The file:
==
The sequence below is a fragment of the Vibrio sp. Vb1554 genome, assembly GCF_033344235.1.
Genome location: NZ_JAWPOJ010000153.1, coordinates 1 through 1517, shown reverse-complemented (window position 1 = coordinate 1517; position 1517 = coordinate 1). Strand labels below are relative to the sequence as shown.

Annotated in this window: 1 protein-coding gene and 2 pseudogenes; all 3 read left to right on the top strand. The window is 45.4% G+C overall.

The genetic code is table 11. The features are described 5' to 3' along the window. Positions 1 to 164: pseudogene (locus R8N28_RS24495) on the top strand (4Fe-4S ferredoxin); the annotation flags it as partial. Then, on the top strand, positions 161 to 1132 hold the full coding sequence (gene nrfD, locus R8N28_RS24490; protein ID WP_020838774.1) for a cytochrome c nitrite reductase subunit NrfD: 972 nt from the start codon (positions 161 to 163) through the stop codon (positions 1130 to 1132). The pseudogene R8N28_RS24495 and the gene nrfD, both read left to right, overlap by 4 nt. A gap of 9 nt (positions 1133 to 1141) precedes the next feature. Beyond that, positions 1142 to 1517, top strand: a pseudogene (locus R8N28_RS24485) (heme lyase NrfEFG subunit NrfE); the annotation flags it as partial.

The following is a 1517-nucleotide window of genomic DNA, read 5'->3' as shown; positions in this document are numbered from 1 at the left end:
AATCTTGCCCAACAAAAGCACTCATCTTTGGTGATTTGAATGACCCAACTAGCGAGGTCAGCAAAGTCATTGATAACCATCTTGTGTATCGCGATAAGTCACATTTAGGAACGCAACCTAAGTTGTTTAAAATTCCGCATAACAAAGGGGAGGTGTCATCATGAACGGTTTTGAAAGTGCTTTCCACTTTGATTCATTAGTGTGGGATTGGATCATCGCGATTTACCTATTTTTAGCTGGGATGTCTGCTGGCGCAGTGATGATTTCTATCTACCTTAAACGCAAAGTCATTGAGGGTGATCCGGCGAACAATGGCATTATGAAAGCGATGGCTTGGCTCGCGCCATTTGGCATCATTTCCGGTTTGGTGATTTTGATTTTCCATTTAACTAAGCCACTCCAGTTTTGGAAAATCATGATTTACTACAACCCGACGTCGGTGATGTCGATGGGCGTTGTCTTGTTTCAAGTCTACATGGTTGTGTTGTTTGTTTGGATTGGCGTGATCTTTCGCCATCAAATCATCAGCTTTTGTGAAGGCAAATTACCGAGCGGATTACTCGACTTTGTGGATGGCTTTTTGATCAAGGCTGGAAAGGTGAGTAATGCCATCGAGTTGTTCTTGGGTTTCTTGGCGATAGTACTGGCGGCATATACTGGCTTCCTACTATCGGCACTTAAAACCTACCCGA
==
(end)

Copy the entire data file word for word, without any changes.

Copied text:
The sequence below is a fragment of the Vibrio sp. Vb1554 genome, assembly GCF_033344235.1.
Genome location: NZ_JAWPOJ010000153.1, coordinates 1 through 1517, shown reverse-complemented (window position 1 = coordinate 1517; position 1517 = coordinate 1). Strand labels below are relative to the sequence as shown.

Annotated in this window: 1 protein-coding gene and 2 pseudogenes; all 3 read left to right on the top strand. The window is 45.4% G+C overall.

The genetic code is table 11. The features are described 5' to 3' along the window. Positions 1 to 164: pseudogene (locus R8N28_RS24495) on the top strand (4Fe-4S ferredoxin); the annotation flags it as partial. Then, on the top strand, positions 161 to 1132 hold the full coding sequence (gene nrfD, locus R8N28_RS24490; protein ID WP_020838774.1) for a cytochrome c nitrite reductase subunit NrfD: 972 nt from the start codon (positions 161 to 163) through the stop codon (positions 1130 to 1132). The pseudogene R8N28_RS24495 and the gene nrfD, both read left to right, overlap by 4 nt. A gap of 9 nt (positions 1133 to 1141) precedes the next feature. Beyond that, positions 1142 to 1517, top strand: a pseudogene (locus R8N28_RS24485) (heme lyase NrfEFG subunit NrfE); the annotation flags it as partial.

The following is a 1517-nucleotide window of genomic DNA, read 5'->3' as shown; positions in this document are numbered from 1 at the left end:
AATCTTGCCCAACAAAAGCACTCATCTTTGGTGATTTGAATGACCCAACTAGCGAGGTCAGCAAAGTCATTGATAACCATCTTGTGTATCGCGATAAGTCACATTTAGGAACGCAACCTAAGTTGTTTAAAATTCCGCATAACAAAGGGGAGGTGTCATCATGAACGGTTTTGAAAGTGCTTTCCACTTTGATTCATTAGTGTGGGATTGGATCATCGCGATTTACCTATTTTTAGCTGGGATGTCTGCTGGCGCAGTGATGATTTCTATCTACCTTAAACGCAAAGTCATTGAGGGTGATCCGGCGAACAATGGCATTATGAAAGCGATGGCTTGGCTCGCGCCATTTGGCATCATTTCCGGTTTGGTGATTTTGATTTTCCATTTAACTAAGCCACTCCAGTTTTGGAAAATCATGATTTACTACAACCCGACGTCGGTGATGTCGATGGGCGTTGTCTTGTTTCAAGTCTACATGGTTGTGTTGTTTGTTTGGATTGGCGTGATCTTTCGCCATCAAATCATCAGCTTTTGTGAAGGCAAATTACCGAGCGGATTACTCGACTTTGTGGATGGCTTTTTGATCAAGGCTGGAAAGGTGAGTAATGCCATCGAGTTGTTCTTGGGTTTCTTGGCGATAGTACTGGCGGCATATACTGGCTTCCTACTATCGGCACTTAAAACCTACCCGA